Software RAID is horrible for a number of reasons and people who think that they are somehow more reliable than hardware, simply do not know how enough about hardware controllers. First, software controllers (even HBA - hardware that uses the computer's CPU and RAM for its function) have a huge failure rate from unexpected shutdown, server lock-up and power loss. So many times we have seen a hung server with a software RAID that could only be rebooted through a hard shutdown and about 50% of the time it will come with the RAID status 'degraded' and will be dog-slow for the next X hours while its rebuilding itself. On a RAID1 mirror, that's an inconvenience, but running RAID 10 or 5 (where a multi-disk degradation means loss of the entire volume) is asking for trouble.
Hardware RAIDs are FAR more efficient, have better performance and higher fault tolerance. Also, although the one controller is a single point of failure, controllers rarely fail. There are no moving parts and as long as they are kept cool and have clean power, they almost always outlast their usefulness. We have tossed many controllers in the trash that originally cost $2-5k. There was nothing wrong with them, they were just obsolete.
Recovery from a hardware RAID controller is not difficult. Unfortunately, RAID has taken a technological step backwards in the last decade. I am not sure why, but new SATA/SAS controllers are missing a lot of functions that old school IDE/SCSI controllers used to have. One particularly annoying fact is that you can no longer take a single drive (with data on it) and make it into a RAID1 volume - unless the drive was created as a RAID member, it must be wiped. Likewise, you can no longer take a RAID 0 array and make it fault tolerant - you got to back it up, wipe everything, build the array and then restore.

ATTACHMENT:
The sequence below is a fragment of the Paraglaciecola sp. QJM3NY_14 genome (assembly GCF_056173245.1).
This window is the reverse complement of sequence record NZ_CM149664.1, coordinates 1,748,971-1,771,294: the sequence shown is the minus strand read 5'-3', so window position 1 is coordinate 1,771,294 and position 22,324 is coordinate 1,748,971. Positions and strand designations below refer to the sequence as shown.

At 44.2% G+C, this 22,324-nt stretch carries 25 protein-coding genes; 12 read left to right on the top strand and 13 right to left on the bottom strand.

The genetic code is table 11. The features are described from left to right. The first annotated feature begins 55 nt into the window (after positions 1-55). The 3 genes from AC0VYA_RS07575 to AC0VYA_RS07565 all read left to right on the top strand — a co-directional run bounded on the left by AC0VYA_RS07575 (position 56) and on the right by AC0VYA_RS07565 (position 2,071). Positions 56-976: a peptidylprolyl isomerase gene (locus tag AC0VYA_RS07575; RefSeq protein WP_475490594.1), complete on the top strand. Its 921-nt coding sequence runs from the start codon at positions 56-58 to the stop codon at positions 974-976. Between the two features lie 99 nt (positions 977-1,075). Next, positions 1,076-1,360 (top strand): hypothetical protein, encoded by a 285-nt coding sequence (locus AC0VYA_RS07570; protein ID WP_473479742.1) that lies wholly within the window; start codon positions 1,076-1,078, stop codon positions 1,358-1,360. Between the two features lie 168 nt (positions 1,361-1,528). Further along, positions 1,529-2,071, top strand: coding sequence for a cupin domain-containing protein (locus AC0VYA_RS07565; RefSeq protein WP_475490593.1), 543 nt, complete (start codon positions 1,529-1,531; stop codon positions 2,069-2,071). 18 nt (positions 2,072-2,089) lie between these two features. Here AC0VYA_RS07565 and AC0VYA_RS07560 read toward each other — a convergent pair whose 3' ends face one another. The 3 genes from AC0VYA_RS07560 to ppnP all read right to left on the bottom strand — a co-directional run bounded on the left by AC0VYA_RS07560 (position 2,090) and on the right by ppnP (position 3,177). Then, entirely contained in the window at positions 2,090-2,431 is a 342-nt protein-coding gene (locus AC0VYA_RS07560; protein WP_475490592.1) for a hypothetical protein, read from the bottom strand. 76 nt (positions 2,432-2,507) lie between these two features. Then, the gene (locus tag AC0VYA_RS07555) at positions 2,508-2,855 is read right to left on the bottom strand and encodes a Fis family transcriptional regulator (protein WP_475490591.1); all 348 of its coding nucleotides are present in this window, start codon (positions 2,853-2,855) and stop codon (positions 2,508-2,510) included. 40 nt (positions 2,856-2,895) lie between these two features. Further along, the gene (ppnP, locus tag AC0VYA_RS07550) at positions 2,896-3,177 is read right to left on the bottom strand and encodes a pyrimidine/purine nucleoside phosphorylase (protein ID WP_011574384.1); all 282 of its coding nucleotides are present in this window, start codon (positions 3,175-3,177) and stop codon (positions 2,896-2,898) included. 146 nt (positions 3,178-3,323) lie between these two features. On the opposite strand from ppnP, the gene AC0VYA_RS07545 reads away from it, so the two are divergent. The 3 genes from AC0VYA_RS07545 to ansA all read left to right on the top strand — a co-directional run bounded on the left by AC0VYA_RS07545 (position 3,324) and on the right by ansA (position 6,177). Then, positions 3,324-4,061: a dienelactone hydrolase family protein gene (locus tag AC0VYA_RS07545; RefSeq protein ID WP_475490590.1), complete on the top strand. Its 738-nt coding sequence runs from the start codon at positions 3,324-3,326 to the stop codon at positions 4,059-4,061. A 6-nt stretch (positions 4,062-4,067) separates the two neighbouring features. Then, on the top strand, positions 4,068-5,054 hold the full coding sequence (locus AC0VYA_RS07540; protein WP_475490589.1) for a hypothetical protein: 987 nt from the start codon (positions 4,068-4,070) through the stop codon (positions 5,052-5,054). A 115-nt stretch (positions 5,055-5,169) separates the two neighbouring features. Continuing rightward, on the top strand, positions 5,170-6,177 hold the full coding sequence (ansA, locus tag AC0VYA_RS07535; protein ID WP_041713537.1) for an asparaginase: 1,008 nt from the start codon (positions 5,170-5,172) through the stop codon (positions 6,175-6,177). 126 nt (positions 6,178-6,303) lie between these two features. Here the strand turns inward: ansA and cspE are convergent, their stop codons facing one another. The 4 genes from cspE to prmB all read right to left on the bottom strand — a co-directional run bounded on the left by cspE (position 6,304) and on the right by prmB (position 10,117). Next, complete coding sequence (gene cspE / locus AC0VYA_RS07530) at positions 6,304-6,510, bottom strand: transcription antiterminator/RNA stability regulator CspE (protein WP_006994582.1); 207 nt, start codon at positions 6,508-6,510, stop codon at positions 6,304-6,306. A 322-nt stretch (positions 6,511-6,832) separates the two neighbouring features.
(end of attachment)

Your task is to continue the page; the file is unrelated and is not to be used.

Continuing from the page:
The notion that if one hardware controller fails, you may need to wipe the drives is inaccurate, but I think I know what they may have been referring to. If your controller fails, each one of the drives has the RAID information on them. You can replace the controller with an identical model and it will see the old raid configuration and take off where the failed controller left off. The problem happens when you cannot get your hands on an identical controller. For whatever reason, different controllers do RAIDs differently. However, almost always the new controller will recognize the RAID and mount it in some sort of limited mode. The performance may be bad, or it may not let you rebuild, but the data will be accessible. This will allow you to back up the data to another place, then wipe your disks, build a new array and put your data back. RAID 1 is particularly awesome because RAID members can be put into a computer without even a RAID controller! You can actually take either of the drives that were part of a RAID 1, connect them to a computer via any controller and the data will be there. You may have trouble booting from this drive because it will be missing drivers and boot paths for your new controller, but that can be addressed manually. Bottom line, if your hardware RAID controller fails (highly unlikely) - you can take either of the drives, connect it to any machine and your data will be there.